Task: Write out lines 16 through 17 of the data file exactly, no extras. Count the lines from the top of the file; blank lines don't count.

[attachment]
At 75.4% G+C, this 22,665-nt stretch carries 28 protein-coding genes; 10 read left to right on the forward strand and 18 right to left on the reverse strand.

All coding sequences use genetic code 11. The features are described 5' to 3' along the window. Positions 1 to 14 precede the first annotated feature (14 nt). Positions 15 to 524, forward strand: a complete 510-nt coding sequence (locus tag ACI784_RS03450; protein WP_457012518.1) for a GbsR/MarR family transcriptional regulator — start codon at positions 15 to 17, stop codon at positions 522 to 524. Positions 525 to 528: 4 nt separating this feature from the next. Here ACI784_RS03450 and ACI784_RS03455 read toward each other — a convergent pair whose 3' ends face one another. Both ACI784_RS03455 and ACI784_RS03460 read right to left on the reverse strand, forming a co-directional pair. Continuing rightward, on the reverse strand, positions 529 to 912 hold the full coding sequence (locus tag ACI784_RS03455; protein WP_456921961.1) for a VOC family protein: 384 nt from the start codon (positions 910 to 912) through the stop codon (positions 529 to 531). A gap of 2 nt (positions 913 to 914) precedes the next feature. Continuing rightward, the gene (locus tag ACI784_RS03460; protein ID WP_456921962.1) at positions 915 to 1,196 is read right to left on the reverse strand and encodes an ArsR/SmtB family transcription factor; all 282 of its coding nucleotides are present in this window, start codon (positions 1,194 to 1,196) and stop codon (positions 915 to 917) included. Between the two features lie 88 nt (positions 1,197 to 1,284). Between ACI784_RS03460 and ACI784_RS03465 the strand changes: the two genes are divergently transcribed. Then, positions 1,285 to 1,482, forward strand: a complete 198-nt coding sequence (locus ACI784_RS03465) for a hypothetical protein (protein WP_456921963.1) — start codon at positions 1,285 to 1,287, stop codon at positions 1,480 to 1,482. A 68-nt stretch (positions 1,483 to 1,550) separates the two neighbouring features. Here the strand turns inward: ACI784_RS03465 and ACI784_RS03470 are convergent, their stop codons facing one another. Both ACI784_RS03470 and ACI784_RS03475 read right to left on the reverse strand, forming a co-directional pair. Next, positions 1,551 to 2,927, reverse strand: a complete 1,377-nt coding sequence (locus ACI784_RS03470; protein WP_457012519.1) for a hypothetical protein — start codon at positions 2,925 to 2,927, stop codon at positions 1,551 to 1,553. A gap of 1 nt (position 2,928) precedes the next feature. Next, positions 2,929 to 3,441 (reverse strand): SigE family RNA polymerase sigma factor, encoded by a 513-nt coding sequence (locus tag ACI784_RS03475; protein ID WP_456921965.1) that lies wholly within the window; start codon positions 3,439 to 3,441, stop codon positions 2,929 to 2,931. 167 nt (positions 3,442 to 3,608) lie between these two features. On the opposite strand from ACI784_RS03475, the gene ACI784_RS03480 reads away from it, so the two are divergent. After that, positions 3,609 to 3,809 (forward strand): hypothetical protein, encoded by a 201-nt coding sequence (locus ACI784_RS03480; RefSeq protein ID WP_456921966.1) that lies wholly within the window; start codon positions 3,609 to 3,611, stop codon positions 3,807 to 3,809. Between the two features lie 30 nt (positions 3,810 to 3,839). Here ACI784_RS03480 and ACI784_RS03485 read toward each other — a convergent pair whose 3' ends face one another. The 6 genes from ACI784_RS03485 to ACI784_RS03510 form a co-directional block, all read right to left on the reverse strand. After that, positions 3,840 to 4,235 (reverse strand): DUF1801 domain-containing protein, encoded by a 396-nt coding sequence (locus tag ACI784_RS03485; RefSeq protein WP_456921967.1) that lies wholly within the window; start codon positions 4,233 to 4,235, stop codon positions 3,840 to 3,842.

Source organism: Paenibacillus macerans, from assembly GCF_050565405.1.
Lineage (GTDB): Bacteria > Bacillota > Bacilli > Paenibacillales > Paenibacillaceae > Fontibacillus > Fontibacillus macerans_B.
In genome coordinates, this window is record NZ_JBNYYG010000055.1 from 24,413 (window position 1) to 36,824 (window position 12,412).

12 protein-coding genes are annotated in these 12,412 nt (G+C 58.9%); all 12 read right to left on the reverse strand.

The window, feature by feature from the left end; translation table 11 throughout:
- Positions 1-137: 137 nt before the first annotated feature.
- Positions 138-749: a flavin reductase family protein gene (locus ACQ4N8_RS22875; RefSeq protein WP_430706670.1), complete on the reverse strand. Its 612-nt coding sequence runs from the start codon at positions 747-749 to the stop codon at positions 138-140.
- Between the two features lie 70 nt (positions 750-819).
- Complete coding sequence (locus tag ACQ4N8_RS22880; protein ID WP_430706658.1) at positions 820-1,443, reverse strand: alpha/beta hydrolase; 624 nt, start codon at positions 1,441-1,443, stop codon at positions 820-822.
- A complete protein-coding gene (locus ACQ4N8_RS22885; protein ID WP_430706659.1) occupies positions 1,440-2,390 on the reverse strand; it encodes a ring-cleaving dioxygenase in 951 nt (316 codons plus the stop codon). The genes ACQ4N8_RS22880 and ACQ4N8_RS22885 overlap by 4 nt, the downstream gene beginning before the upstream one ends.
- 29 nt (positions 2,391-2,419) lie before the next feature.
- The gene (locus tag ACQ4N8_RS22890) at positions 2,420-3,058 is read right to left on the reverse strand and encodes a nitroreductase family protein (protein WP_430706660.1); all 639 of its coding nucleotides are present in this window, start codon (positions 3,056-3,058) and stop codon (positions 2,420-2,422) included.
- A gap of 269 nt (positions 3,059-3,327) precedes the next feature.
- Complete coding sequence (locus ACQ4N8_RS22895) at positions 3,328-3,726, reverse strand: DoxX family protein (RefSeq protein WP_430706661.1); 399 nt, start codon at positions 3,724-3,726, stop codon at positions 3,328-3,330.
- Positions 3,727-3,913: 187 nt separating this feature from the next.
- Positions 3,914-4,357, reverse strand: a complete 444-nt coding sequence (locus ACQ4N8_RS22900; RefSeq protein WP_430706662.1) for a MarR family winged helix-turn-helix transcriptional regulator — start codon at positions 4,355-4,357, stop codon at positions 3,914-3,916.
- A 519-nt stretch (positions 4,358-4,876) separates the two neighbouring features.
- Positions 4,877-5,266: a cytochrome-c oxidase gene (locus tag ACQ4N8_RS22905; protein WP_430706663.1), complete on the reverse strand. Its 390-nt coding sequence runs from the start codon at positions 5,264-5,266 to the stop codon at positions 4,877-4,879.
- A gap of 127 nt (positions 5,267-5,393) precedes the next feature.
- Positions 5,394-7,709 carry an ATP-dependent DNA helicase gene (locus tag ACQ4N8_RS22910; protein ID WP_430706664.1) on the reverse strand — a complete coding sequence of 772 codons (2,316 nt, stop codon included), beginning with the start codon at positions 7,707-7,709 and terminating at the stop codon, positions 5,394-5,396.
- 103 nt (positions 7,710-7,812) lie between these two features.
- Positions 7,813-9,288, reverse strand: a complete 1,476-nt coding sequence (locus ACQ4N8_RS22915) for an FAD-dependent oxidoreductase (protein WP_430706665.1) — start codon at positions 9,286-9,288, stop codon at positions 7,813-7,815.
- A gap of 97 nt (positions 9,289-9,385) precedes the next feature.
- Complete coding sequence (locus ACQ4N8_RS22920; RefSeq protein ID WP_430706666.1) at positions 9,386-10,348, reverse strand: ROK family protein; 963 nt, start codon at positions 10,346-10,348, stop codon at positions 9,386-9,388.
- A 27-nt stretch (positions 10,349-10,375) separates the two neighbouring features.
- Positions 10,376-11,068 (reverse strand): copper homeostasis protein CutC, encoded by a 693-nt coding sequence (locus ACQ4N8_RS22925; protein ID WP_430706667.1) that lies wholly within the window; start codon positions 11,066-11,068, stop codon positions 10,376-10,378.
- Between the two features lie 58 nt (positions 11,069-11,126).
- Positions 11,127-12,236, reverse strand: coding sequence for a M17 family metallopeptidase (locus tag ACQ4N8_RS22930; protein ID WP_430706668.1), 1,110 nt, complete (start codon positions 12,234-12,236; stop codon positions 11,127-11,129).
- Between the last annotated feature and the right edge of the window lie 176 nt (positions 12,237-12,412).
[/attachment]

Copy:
- Complete coding sequence (locus ACQ4N8_RS22895) at positions 3,328-3,726, reverse strand: DoxX family protein (RefSeq protein WP_430706661.1); 399 nt, start codon at positions 3,724-3,726, stop codon at positions 3,328-3,330.
- Positions 3,727-3,913: 187 nt separating this feature from the next.